With just over three weeks to go before the F1 teams gather in Bahrain for the opening round of the world championships more question marks are hanging over the participation of both the US F1 and Campos Meta teams, neither of whom are ready to participate in this week’s test at Jerez or next week’s final pre-season session at Barcelona.
This isn’t a matter of life and death in itself, but since neither Campos’s Bruno Senna nor USF1’s Jose Maria Lopez have yet qualified for a super licence, they will both need to cover 300km of ‘observed testing’ before turning up at Sakhir for the opening race. Unless they do that – as Force India’s nominated third driver Paul di Resta was scheduled to complete today at Jerez – then they won’t be permitted to compete at the first race.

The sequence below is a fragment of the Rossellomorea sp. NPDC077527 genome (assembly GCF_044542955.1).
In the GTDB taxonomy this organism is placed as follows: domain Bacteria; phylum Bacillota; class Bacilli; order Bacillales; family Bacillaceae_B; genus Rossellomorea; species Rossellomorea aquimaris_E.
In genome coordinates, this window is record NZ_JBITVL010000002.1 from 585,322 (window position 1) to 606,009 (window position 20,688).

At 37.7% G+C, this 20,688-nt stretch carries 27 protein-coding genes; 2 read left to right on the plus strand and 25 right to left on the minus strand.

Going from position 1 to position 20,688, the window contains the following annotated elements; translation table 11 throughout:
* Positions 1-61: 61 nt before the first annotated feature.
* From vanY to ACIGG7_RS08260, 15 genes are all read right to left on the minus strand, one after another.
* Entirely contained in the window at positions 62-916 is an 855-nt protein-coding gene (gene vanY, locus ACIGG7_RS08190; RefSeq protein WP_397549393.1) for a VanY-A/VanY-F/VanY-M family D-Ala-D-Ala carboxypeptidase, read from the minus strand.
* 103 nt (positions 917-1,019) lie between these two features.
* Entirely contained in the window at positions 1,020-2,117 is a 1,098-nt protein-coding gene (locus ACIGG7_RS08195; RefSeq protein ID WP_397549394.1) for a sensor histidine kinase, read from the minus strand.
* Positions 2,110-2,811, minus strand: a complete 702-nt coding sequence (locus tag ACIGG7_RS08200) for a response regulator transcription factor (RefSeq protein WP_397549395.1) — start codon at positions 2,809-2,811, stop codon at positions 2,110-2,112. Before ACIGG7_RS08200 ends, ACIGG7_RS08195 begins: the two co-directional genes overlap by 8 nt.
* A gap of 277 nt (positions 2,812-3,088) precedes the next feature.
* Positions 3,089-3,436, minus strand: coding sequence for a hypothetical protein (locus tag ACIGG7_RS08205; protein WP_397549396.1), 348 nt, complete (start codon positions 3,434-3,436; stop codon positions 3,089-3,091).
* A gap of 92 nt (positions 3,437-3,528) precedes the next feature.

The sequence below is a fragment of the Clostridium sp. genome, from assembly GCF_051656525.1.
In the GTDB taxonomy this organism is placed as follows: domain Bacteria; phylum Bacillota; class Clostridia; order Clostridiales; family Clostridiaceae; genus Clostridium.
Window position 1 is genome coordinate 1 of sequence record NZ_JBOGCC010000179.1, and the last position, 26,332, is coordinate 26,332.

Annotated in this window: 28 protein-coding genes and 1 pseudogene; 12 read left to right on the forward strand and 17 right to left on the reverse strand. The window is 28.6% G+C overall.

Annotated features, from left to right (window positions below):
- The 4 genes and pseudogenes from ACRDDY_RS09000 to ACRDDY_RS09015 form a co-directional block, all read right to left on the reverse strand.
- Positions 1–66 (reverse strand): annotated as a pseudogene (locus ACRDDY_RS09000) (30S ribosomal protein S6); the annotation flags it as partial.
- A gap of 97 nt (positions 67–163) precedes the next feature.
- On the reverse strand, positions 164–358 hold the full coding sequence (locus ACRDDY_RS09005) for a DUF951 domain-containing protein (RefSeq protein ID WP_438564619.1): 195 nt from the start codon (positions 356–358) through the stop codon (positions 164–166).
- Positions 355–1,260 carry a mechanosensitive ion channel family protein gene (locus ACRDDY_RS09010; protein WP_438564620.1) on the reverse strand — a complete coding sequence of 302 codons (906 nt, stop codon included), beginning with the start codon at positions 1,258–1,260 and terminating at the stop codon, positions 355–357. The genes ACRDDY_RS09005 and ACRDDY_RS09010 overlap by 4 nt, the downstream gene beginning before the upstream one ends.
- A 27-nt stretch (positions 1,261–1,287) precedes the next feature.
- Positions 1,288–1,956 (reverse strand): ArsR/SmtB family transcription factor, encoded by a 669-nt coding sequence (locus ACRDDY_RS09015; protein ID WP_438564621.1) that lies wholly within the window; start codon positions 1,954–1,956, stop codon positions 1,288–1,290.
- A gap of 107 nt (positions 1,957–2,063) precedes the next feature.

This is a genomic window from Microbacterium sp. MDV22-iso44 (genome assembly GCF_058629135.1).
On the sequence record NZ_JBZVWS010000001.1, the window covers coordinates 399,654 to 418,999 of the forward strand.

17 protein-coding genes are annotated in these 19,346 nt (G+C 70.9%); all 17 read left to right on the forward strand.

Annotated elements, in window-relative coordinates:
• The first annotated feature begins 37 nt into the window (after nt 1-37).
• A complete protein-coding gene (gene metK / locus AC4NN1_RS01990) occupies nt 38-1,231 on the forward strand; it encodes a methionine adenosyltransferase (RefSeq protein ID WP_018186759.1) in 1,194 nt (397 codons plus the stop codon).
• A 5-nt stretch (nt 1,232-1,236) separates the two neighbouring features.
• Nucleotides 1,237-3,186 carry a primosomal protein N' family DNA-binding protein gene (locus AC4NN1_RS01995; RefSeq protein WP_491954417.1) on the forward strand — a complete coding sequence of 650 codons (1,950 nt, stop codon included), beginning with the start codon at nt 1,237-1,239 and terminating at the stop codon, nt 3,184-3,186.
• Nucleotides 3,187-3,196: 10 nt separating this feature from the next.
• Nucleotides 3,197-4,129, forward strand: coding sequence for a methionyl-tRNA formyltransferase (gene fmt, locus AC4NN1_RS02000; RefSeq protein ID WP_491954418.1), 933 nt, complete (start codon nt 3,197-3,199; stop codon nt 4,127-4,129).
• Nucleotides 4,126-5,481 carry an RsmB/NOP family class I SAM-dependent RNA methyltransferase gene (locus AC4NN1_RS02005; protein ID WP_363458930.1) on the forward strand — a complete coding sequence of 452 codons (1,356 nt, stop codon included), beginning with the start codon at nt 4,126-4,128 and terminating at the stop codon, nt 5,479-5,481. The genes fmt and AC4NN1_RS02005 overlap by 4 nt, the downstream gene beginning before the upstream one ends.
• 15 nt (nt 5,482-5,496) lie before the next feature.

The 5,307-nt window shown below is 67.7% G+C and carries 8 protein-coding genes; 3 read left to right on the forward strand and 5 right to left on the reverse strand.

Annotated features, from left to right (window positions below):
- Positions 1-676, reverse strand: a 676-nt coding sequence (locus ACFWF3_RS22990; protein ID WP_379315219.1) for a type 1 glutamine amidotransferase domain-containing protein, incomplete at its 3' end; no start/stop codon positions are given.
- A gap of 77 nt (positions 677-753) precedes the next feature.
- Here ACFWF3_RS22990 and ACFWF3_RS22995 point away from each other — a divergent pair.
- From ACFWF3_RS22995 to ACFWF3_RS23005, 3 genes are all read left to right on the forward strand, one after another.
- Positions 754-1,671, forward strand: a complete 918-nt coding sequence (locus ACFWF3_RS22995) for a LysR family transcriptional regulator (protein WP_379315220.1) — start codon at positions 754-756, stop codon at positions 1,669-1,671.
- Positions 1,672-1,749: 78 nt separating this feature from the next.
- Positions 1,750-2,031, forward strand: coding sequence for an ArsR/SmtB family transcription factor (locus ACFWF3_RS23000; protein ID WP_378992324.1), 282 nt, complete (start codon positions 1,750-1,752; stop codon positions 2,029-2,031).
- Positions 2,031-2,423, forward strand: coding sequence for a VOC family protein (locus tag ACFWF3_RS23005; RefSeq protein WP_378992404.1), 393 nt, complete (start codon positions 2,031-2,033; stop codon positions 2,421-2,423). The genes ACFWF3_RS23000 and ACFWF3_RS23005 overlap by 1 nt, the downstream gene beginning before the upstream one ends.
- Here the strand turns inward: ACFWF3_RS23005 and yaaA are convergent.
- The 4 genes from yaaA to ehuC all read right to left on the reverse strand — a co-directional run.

One way out, I suppose, would be for US F1 to buy the Dallara chassis that Campos obviously hasn’t got the cash to pay for, but it’s getting a bit late in the day for that sort of muddled compromise.
Oh yes, and just to be clear, a colleague in one of the established teams confirmed to me this week that he’s trawled through a copy of the Concorde Agreement and there is no – absolutely no – provision for a team to miss any races; one, two, three, or four.
Jean Todt, the FIA president, has also made this crystal clear. So where this leaves Senna and Lopez, or their teams, is anybody’s guess. A sad state of affairs indeed.